In general, personification can be used to give life and personality to inanimate objects or animals, making them more relatable or interesting to the reader. It can also be used to create an emotional response in the reader by making them feel empathy for the object or animal that is being personified.

Why Do Writers Use Hyperbole?

Hyperbole

Writers use hyperbole in poetry to create a strong emotional response in their readers. By exaggerating certain aspects of the story or poem, the writer can evoke an intense reaction that might not be possible with more realistic language.

For example, consider this line from William Butler Yeats’s “The Second Coming”: “And what rough beast, its hour come round at last, Slouches towards Bethlehem to be born?”

In this poem, Yeats is describing the coming of the apocalypse, and he uses hyperbole to create a sense of fear and dread in his readers.

Why Do Writers Use Irony?

Irony is often used in poetry to create a more nuanced or complex meaning for the text. The use of irony can add layers of meaning and ambiguity that can be interpreted in multiple ways. It can also be used to convey a message that may not be immediately obvious on the surface.

Irony can also be used to create humor or add a light-hearted tone to the poem. By using irony in unexpected ways, the writer can surprise the reader and create a more engaging reading experience.

Why Do Writers Use Juxtaposition?

Juxtaposition is the placement of two strikingly different objects side by side. This can be done for rhetorical or poetic effect. In poetry, juxtaposition is often used to create a dichotomy or to highlight an ironic difference.

For example, in William Butler Yeats’s “The Second Coming,” the line “The best lack all conviction, while the worst Are full of passionate intensity” juxtaposes the apathy of the best with the fervor of the worst.

In Rudyard Kipling’s “If—,” the speaker lists a series of hypothetical situations in which it would be better not to succeed than to have succeeded. This juxtaposition creates irony and tension in the poem.

Why Do Writers Use Paradox?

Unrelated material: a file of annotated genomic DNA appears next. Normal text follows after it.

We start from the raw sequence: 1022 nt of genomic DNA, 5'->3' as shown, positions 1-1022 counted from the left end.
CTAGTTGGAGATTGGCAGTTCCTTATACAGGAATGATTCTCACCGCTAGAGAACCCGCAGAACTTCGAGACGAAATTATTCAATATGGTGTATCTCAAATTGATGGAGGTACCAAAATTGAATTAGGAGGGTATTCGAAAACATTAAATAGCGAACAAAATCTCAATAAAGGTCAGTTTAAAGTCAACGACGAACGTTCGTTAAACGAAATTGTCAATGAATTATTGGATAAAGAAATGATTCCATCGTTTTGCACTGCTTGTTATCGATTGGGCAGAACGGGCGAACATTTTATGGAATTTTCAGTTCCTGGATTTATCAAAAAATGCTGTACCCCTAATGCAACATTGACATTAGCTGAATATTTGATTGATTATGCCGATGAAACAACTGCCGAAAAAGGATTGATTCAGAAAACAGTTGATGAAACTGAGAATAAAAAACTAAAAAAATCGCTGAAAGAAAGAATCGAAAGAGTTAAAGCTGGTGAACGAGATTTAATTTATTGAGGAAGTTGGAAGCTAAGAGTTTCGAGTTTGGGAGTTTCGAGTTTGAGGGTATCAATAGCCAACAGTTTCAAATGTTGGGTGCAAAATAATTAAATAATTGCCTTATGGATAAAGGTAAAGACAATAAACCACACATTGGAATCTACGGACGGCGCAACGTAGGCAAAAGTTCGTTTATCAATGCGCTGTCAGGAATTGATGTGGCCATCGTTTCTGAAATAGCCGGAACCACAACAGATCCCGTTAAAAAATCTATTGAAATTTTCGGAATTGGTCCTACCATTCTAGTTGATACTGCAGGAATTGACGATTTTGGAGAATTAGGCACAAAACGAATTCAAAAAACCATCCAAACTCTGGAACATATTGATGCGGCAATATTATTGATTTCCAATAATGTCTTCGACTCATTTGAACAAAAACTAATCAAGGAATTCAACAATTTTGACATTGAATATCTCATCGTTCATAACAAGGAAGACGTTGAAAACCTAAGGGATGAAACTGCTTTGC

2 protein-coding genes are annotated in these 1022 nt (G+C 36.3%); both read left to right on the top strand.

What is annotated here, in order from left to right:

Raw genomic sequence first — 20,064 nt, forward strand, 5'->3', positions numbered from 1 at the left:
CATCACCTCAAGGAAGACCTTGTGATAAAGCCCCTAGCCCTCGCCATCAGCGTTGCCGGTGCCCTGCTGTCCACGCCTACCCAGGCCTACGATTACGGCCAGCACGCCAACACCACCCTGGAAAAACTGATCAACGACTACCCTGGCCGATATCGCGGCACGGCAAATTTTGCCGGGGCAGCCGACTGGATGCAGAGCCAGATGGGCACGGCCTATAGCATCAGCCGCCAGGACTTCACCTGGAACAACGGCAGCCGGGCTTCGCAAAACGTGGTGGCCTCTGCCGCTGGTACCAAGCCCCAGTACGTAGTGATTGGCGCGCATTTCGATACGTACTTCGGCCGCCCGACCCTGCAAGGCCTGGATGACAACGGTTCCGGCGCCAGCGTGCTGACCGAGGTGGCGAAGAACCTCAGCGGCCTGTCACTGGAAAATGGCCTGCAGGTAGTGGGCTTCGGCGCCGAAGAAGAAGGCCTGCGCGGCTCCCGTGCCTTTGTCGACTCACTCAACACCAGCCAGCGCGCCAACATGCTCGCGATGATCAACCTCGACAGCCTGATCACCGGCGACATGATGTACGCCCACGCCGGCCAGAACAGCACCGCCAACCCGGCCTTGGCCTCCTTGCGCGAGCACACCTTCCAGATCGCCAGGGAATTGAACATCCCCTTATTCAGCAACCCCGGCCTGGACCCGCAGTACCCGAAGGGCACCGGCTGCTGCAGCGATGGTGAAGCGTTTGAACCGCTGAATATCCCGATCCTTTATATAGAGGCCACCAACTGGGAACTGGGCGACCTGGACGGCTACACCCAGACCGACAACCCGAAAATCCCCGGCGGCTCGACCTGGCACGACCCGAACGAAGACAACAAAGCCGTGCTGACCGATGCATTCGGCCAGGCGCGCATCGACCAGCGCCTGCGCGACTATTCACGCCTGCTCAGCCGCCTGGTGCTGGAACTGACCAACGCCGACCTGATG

A paradox is a statement that seems to be contradictory but may, in fact be true. Writers use paradoxes to create interest, ambiguity, or humor.

For example, the line “I am the one who is lost” from W.H. Auden’s poem “Musee des Beaux-Arts” creates a feeling of confusion and contradiction. The speaker appears to be lost, but at the same time, he is also looking for something. This type of paradoxical statement can generate interest in a poem by making readers question its meaning.

Why Do Writers Use Allusion?

An allusion is a figure of speech that references a person, place, thing, or event. In poetry, allusions can be used to create a richer and more layered text.

By referencing other works of literature, mythology, history, or popular culture, poets can add depth and complexity to their own poems. Allusions can also be used to invoke specific emotions or ideas in readers.

For example, in his poem “Ode to a Nightingale,” John Keats references the mythological bird Icarus as a way of describing the speaker’s intense experience of listening to the nightingale’s song:

“Do you not see how this jacinthine flower/ Opens its golden heart to the fire/ And drinks the air that burns?”

By referencing the story of Icarus, Keats is able to create a sense of yearning and desire in his readers. The allusion also adds layers of meaning to the poem by connecting the speaker’s experience to a larger story.

Why Do Writers Use Allegory?

An allegory is a literary device in which the characters, events, and setting of a story or poem are used to symbolize larger ideas or concepts.

Allegories are often used to teach moral lessons or to make political statements. In poetry, allegories can be used to create complex and nuanced meanings.

For example, in George Orwell’s “Animal Farm,” the animals are used to represent different groups of people during the Russian Revolution. The story is an allegory for the rise of communism and the corrupting influence of power.